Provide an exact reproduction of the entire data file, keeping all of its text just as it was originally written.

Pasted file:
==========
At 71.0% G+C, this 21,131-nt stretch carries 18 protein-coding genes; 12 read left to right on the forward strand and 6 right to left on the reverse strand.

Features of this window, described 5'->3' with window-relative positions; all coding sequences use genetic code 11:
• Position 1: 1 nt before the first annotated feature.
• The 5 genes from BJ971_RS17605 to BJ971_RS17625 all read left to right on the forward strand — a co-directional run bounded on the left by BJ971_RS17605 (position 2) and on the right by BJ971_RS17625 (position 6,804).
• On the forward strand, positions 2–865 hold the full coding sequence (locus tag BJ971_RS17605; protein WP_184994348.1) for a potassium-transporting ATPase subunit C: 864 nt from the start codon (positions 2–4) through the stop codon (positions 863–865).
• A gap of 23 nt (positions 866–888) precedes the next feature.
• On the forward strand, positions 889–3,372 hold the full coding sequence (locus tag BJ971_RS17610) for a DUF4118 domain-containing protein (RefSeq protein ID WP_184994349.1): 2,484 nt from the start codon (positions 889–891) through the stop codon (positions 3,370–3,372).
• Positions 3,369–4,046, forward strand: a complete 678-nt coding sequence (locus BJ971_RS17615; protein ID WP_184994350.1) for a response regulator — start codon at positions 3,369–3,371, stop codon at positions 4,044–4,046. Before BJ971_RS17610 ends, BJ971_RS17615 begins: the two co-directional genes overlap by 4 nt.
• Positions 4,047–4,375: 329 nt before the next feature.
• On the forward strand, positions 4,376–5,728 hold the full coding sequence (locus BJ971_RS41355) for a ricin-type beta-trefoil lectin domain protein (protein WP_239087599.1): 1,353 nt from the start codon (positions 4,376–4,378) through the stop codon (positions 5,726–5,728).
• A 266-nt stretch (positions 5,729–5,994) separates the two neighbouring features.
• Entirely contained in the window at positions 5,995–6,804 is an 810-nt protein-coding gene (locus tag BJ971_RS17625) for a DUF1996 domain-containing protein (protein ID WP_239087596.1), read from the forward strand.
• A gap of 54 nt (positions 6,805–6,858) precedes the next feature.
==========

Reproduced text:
At 71.0% G+C, this 21,131-nt stretch carries 18 protein-coding genes; 12 read left to right on the forward strand and 6 right to left on the reverse strand.

Features of this window, described 5'->3' with window-relative positions; all coding sequences use genetic code 11:
• Position 1: 1 nt before the first annotated feature.
• The 5 genes from BJ971_RS17605 to BJ971_RS17625 all read left to right on the forward strand — a co-directional run bounded on the left by BJ971_RS17605 (position 2) and on the right by BJ971_RS17625 (position 6,804).
• On the forward strand, positions 2–865 hold the full coding sequence (locus tag BJ971_RS17605; protein WP_184994348.1) for a potassium-transporting ATPase subunit C: 864 nt from the start codon (positions 2–4) through the stop codon (positions 863–865).
• A gap of 23 nt (positions 866–888) precedes the next feature.
• On the forward strand, positions 889–3,372 hold the full coding sequence (locus tag BJ971_RS17610) for a DUF4118 domain-containing protein (RefSeq protein ID WP_184994349.1): 2,484 nt from the start codon (positions 889–891) through the stop codon (positions 3,370–3,372).
• Positions 3,369–4,046, forward strand: a complete 678-nt coding sequence (locus BJ971_RS17615; protein ID WP_184994350.1) for a response regulator — start codon at positions 3,369–3,371, stop codon at positions 4,044–4,046. Before BJ971_RS17610 ends, BJ971_RS17615 begins: the two co-directional genes overlap by 4 nt.
• Positions 4,047–4,375: 329 nt before the next feature.
• On the forward strand, positions 4,376–5,728 hold the full coding sequence (locus BJ971_RS41355) for a ricin-type beta-trefoil lectin domain protein (protein WP_239087599.1): 1,353 nt from the start codon (positions 4,376–4,378) through the stop codon (positions 5,726–5,728).
• A 266-nt stretch (positions 5,729–5,994) separates the two neighbouring features.
• Entirely contained in the window at positions 5,995–6,804 is an 810-nt protein-coding gene (locus tag BJ971_RS17625) for a DUF1996 domain-containing protein (protein ID WP_239087596.1), read from the forward strand.
• A gap of 54 nt (positions 6,805–6,858) precedes the next feature.